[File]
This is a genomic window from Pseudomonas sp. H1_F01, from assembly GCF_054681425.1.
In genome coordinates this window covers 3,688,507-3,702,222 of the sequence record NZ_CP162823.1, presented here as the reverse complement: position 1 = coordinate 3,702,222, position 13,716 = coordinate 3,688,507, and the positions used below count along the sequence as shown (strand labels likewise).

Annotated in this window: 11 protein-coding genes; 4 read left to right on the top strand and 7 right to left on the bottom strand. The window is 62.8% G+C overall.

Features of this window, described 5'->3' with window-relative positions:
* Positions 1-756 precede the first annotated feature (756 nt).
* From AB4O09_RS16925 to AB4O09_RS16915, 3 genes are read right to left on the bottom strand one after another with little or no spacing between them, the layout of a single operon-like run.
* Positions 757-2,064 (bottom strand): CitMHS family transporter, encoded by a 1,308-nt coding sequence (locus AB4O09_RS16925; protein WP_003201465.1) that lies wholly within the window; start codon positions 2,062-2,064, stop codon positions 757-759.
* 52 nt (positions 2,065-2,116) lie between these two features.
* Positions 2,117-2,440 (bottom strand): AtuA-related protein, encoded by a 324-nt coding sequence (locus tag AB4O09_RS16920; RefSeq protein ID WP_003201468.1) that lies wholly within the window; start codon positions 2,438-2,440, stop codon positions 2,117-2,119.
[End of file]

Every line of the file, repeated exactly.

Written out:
This is a genomic window from Pseudomonas sp. H1_F01, from assembly GCF_054681425.1.
In genome coordinates this window covers 3,688,507-3,702,222 of the sequence record NZ_CP162823.1, presented here as the reverse complement: position 1 = coordinate 3,702,222, position 13,716 = coordinate 3,688,507, and the positions used below count along the sequence as shown (strand labels likewise).

Annotated in this window: 11 protein-coding genes; 4 read left to right on the top strand and 7 right to left on the bottom strand. The window is 62.8% G+C overall.

Features of this window, described 5'->3' with window-relative positions:
* Positions 1-756 precede the first annotated feature (756 nt).
* From AB4O09_RS16925 to AB4O09_RS16915, 3 genes are read right to left on the bottom strand one after another with little or no spacing between them, the layout of a single operon-like run.
* Positions 757-2,064 (bottom strand): CitMHS family transporter, encoded by a 1,308-nt coding sequence (locus AB4O09_RS16925; protein WP_003201465.1) that lies wholly within the window; start codon positions 2,062-2,064, stop codon positions 757-759.
* 52 nt (positions 2,065-2,116) lie between these two features.
* Positions 2,117-2,440 (bottom strand): AtuA-related protein, encoded by a 324-nt coding sequence (locus tag AB4O09_RS16920; RefSeq protein ID WP_003201468.1) that lies wholly within the window; start codon positions 2,438-2,440, stop codon positions 2,117-2,119.